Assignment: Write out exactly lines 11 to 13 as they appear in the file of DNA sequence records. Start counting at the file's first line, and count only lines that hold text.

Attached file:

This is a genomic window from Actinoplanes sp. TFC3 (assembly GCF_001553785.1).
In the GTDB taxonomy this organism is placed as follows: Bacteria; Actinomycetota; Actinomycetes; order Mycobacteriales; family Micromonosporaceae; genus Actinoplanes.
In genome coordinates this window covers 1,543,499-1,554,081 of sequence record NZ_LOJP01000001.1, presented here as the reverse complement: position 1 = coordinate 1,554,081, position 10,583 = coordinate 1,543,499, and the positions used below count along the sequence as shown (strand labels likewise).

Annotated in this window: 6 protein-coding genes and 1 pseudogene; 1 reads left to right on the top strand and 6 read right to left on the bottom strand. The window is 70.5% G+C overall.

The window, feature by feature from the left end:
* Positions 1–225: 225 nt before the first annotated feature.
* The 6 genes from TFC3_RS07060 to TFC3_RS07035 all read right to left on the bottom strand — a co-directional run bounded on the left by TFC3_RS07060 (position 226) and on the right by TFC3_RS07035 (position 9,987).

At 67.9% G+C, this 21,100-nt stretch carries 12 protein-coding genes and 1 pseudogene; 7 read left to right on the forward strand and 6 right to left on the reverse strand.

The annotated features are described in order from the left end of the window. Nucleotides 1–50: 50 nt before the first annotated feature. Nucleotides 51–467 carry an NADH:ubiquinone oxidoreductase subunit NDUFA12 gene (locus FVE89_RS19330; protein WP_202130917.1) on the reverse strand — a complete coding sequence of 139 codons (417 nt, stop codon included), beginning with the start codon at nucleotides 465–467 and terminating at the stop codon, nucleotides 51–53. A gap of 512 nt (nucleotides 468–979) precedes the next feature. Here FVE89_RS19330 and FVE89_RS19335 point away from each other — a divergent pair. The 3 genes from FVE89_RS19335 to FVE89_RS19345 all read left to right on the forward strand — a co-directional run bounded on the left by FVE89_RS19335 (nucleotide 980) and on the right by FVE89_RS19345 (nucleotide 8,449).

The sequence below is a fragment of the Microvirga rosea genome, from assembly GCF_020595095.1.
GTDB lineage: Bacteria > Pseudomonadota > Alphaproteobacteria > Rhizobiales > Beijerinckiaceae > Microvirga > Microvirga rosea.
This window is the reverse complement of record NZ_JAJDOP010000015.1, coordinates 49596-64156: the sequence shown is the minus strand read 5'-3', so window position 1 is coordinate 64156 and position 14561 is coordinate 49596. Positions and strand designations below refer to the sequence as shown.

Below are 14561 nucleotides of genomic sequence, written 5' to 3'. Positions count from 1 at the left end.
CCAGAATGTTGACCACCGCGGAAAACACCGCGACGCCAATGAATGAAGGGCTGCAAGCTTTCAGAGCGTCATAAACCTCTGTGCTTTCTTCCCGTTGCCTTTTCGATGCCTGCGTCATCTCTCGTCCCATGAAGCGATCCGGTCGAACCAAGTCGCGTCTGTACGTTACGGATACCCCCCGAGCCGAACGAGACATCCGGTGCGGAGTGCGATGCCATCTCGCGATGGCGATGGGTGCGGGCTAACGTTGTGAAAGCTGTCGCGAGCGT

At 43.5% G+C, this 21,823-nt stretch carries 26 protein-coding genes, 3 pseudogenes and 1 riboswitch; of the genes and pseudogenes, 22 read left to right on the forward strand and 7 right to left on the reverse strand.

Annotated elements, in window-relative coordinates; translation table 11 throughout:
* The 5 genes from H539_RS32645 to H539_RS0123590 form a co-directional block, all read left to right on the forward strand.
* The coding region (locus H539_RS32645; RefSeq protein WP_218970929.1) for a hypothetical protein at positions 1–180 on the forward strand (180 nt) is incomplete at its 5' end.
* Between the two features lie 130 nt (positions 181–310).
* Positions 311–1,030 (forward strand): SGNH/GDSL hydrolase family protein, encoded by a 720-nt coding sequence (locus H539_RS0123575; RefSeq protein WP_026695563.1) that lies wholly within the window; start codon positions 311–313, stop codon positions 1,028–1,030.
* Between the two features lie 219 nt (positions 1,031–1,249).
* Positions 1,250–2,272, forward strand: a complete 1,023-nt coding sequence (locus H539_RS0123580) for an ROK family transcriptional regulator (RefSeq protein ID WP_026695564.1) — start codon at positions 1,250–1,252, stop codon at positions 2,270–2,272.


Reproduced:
GTDB lineage: Bacteria > Pseudomonadota > Alphaproteobacteria > Rhizobiales > Beijerinckiaceae > Microvirga > Microvirga rosea.
This window is the reverse complement of record NZ_JAJDOP010000015.1, coordinates 49596-64156: the sequence shown is the minus strand read 5'-3', so window position 1 is coordinate 64156 and position 14561 is coordinate 49596. Positions and strand designations below refer to the sequence as shown.

Below are 14561 nucleotides of genomic sequence, written 5' to 3'. Positions count from 1 at the left end.